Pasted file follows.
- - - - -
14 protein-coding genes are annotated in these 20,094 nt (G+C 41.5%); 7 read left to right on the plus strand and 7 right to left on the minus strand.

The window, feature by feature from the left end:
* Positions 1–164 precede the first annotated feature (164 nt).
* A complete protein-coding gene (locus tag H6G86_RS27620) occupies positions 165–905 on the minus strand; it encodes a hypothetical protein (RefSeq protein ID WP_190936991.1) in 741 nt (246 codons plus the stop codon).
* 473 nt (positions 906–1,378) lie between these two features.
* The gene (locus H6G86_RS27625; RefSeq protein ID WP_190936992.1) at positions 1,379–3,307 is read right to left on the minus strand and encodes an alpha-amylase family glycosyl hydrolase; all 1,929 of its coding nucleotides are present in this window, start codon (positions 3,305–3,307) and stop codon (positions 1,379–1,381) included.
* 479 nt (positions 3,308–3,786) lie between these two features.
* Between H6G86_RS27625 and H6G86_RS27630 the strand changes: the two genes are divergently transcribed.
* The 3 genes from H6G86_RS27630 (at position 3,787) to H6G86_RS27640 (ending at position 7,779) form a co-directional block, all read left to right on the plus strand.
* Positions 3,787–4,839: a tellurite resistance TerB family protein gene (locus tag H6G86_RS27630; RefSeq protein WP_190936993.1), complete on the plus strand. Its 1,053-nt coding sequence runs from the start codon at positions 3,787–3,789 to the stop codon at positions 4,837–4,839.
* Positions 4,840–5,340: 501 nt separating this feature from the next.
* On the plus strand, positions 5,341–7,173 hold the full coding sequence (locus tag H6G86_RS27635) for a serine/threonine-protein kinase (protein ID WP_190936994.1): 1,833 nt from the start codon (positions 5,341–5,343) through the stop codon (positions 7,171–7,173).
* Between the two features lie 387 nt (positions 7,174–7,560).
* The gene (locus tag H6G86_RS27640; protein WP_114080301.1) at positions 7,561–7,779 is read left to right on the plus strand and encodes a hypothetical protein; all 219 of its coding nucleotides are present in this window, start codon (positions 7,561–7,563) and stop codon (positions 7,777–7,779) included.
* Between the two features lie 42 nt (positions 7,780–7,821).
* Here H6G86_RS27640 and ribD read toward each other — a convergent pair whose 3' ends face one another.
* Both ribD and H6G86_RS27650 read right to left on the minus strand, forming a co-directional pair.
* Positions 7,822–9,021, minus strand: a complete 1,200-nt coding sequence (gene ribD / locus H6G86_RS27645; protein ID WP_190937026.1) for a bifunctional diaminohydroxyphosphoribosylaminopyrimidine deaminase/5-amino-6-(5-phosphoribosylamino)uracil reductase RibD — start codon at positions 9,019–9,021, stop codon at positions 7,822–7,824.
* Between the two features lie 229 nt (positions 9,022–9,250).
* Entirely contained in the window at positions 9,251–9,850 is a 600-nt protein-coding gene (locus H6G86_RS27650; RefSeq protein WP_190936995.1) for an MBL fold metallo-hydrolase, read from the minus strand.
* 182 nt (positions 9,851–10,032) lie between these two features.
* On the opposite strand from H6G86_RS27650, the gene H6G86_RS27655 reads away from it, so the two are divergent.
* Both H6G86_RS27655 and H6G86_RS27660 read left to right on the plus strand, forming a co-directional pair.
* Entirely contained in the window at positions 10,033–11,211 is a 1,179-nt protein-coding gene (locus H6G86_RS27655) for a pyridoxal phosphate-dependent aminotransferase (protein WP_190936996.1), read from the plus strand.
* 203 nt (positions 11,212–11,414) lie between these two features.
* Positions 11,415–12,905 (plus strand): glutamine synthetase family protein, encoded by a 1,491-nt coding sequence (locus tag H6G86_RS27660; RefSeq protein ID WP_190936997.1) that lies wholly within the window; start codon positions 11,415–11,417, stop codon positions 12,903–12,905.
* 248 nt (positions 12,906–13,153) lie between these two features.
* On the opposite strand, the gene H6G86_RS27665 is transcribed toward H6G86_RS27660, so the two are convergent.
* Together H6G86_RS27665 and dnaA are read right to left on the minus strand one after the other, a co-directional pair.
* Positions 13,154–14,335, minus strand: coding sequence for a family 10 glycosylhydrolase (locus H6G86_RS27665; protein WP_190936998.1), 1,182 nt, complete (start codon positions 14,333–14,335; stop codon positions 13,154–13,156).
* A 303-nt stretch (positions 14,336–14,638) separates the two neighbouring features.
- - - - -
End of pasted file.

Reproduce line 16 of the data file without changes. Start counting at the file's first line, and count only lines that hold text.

* Here H6G86_RS27640 and ribD read toward each other — a convergent pair whose 3' ends face one another.